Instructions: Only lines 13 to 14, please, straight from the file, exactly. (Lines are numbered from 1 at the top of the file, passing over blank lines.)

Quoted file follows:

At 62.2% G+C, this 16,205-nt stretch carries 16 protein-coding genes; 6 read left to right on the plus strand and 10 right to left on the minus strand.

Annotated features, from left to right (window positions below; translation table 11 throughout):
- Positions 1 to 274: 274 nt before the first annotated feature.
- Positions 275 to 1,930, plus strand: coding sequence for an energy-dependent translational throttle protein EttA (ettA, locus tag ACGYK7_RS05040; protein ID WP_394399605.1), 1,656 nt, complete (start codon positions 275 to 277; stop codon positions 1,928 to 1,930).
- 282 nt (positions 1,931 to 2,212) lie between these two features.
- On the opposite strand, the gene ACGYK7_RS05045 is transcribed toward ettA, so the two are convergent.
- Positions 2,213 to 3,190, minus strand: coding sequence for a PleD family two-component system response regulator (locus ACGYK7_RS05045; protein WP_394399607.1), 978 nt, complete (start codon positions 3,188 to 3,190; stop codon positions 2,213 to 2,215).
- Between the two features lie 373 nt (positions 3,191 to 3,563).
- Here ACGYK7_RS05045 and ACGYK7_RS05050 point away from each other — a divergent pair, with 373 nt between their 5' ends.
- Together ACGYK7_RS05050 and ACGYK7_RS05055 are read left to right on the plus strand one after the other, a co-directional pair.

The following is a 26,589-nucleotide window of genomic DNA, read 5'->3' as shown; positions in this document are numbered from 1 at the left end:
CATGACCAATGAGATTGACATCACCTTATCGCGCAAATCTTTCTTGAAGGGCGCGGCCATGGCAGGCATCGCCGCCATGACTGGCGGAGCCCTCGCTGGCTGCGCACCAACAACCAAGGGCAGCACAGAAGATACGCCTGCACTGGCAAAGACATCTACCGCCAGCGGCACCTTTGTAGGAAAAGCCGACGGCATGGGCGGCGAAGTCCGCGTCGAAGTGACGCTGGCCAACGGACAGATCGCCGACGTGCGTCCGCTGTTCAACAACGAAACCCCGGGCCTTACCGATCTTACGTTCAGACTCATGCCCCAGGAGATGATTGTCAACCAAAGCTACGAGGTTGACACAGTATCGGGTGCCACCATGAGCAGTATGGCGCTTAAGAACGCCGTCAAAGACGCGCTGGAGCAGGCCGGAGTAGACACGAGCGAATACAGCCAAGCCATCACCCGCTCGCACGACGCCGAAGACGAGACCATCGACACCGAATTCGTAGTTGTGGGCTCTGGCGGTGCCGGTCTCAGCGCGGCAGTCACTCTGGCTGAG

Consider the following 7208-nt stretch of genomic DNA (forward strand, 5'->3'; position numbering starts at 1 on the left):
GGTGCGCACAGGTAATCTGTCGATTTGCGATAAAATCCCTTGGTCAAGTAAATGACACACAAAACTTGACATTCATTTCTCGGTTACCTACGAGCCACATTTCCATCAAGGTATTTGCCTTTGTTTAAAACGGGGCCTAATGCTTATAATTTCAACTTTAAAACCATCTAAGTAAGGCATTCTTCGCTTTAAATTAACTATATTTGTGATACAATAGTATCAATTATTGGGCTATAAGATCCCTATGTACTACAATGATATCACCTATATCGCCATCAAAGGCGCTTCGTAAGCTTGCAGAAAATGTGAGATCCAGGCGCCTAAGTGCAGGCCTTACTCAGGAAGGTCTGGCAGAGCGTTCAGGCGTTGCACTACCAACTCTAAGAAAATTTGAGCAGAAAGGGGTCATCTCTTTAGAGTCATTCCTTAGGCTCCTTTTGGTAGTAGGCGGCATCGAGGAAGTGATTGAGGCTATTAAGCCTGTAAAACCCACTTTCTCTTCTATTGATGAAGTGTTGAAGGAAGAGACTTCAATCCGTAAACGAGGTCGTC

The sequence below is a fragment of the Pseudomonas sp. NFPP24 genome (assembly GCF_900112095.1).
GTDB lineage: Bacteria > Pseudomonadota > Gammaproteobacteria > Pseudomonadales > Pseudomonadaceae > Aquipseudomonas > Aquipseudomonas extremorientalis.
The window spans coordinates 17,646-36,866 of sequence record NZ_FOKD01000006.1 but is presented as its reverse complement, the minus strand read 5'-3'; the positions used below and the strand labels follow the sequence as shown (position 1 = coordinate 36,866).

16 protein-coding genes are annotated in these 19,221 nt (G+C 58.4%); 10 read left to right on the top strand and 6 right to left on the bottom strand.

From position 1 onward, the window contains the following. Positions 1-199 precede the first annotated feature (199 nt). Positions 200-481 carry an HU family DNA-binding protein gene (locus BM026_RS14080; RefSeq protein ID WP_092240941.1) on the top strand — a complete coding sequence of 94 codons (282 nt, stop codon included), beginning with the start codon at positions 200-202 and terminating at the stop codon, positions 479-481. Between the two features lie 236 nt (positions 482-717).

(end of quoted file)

Consider the following 7208-nt stretch of genomic DNA (forward strand, 5'->3'; position numbering starts at 1 on the left):
GGTGCGCACAGGTAATCTGTCGATTTGCGATAAAATCCCTTGGTCAAGTAAATGACACACAAAACTTGACATTCATTTCTCGGTTACCTACGAGCCACATTTCCATCAAGGTATTTGCCTTTGTTTAAAACGGGGCCTAATGCTTATAATTTCAACTTTAAAACCATCTAAGTAAGGCATTCTTCGCTTTAAATTAACTATATTTGTGATACAATAGTATCAATTATTGGGCTATAAGATCCCTATGTACTACAATGATATCACCTATATCGCCATCAAAGGCGCTTCGTAAGCTTGCAGAAAATGTGAGATCCAGGCGCCTAAGTGCAGGCCTTACTCAGGAAGGTCTGGCAGAGCGTTCAGGCGTTGCACTACCAACTCTAAGAAAATTTGAGCAGAAAGGGGTCATCTCTTTAGAGTCATTCCTTAGGCTCCTTTTGGTAGTAGGCGGCATCGAGGAAGTGATTGAGGCTATTAAGCCTGTAAAACCCACTTTCTCTTCTATTGATGAAGTGTTGAAGGAAGAGACTTCAATCCGTAAACGAGGTCGTC